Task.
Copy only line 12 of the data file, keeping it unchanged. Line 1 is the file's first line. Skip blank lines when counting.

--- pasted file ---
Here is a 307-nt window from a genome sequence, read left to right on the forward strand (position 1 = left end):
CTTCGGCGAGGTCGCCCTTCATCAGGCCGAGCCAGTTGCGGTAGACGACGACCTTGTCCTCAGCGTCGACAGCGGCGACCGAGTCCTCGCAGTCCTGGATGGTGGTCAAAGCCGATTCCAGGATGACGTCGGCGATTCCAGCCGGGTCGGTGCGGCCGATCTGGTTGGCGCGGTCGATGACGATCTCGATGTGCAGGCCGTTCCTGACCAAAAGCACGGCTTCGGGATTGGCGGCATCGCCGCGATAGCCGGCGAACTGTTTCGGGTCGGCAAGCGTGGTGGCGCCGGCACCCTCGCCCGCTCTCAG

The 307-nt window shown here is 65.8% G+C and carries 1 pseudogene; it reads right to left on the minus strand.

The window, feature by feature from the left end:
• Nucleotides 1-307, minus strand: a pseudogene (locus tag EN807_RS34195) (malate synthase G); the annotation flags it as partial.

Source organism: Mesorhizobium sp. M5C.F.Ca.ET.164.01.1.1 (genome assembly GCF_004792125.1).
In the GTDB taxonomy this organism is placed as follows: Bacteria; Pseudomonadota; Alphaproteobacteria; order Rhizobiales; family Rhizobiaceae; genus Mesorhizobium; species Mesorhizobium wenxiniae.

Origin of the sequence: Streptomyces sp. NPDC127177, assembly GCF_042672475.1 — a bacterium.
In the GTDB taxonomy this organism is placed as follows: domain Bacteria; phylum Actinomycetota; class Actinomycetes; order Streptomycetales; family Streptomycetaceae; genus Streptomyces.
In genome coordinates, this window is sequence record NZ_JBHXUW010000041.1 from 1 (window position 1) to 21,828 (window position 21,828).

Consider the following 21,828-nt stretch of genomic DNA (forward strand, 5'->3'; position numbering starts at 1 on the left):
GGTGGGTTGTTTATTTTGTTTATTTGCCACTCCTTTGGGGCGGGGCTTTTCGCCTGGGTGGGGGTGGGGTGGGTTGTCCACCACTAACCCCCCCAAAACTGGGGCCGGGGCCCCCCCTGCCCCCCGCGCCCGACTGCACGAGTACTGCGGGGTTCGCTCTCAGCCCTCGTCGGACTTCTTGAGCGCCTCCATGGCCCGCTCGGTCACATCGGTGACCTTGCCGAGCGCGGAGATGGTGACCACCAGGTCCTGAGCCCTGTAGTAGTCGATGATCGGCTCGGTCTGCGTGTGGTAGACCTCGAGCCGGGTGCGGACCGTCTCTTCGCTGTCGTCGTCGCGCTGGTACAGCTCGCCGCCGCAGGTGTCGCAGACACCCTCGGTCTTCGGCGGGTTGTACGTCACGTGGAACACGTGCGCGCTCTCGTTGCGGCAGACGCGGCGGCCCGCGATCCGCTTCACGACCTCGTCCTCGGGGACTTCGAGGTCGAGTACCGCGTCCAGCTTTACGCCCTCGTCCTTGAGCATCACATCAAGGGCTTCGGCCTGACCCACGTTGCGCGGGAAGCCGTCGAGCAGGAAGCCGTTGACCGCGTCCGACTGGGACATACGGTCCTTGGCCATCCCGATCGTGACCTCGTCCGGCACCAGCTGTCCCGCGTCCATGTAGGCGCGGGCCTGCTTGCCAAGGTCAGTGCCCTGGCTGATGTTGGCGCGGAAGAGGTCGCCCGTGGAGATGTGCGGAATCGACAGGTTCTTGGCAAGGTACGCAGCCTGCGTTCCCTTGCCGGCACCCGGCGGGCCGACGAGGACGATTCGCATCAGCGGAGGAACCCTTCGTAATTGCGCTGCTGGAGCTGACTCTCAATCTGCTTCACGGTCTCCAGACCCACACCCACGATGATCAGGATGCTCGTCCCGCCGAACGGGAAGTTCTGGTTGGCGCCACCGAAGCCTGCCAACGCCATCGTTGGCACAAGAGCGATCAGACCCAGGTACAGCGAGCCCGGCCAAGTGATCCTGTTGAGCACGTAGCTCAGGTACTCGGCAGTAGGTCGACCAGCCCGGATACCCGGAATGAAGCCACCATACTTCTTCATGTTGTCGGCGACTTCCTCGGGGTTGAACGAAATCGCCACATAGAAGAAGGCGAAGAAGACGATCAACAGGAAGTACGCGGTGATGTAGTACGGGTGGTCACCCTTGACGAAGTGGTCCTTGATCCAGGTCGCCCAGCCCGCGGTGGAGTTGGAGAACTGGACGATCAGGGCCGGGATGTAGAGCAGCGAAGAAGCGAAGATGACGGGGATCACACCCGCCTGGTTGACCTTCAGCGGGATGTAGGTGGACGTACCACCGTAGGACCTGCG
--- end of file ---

GGTGGGTTGTTTATTTTGTTTATTTGCCACTCCTTTGGGGCGGGGCTTTTCGCCTGGGTGGGGGTGGGGTGGGTTGTCCACCACTAACCCCCCCAAAACTGGGGCCGGGGCCCCCCCTGCCCCCCGCGCCCGACTGCACGAGTACTGCGGGGTTCGCTCTCAGCCCTCGTCGGACTTCTTGAGCGCCTCCATGGCCCGCTCGGTCACATCGGTGACCTTGCCGAGCGCGGAGATGGTGACCACCAGGTCCTGAGCCCTGTAGTAGTCGATGATCGGCTCGGTCTGCGTGTGGTAGACCTCGAGCCGGGTGCGGACCGTCTCTTCGCTGTCGTCGTCGCGCTGGTACAGCTCGCCGCCGCAGGTGTCGCAGACACCCTCGGTCTTCGGCGGGTTGTACGTCACGTGGAACACGTGCGCGCTCTCGTTGCGGCAGACGCGGCGGCCCGCGATCCGCTTCACGACCTCGTCCTCGGGGACTTCGAGGTCGAGTACCGCGTCCAGCTTTACGCCCTCGTCCTTGAGCATCACATCAAGGGCTTCGGCCTGACCCACGTTGCGCGGGAAGCCGTCGAGCAGGAAGCCGTTGACCGCGTCCGACTGGGACATACGGTCCTTGGCCATCCCGATCGTGACCTCGTCCGGCACCAGCTGTCCCGCGTCCATGTAGGCGCGGGCCTGCTTGCCAAGGTCAGTGCCCTGGCTGATGTTGGCGCGGAAGAGGTCGCCCGTGGAGATGTGCGGAATCGACAGGTTCTTGGCAAGGTACGCAGCCTGCGTTCCCTTGCCGGCACCCGGCGGGCCGACGAGGACGATTCGCATCAGCGGAGGAACCCTTCGTAATTGCGCTGCTGGAGCTGACTCTCAATCTGCTTCACGGTCTCCAGACCCACACCCACGATGATCAGGATGCTCGTCCCGCCGAACGGGAAGTTCTGGTTGGCGCCACCGAAGCCTGCCAACGCCATCGTTGGCACAAGAGCGATCAGACCCAGGTACAGCGAGCCCGGCCAAGTGATCCTGTTGAGCACGTAGCTCAGGTACTCGGCAGTAGGTCGACCAGCCCGGATACCCGGAATGAAGCCACCATACTTCTTCATGTTGTCGGCGACTTCCTCGGGGTTGAACGAAATCGCCACATAGAAGAAGGCGAAGAAGACGATCAACAGGAAGTACGCGGTGATGTAGTACGGGTGGTCACCCTTGACGAAGTGGTCCTTGATCCAGGTCGCCCAGCCCGCGGTGGAGTTGGAGAACTGGACGATCAGGGCCGGGATGTAGAGCAGCGAAGAAGCGAAGATGACGGGGATCACACCCGCCTGGTTGACCTTCAGCGGGATGTAGGTGGACGTACCACCGTAGGACCTGCG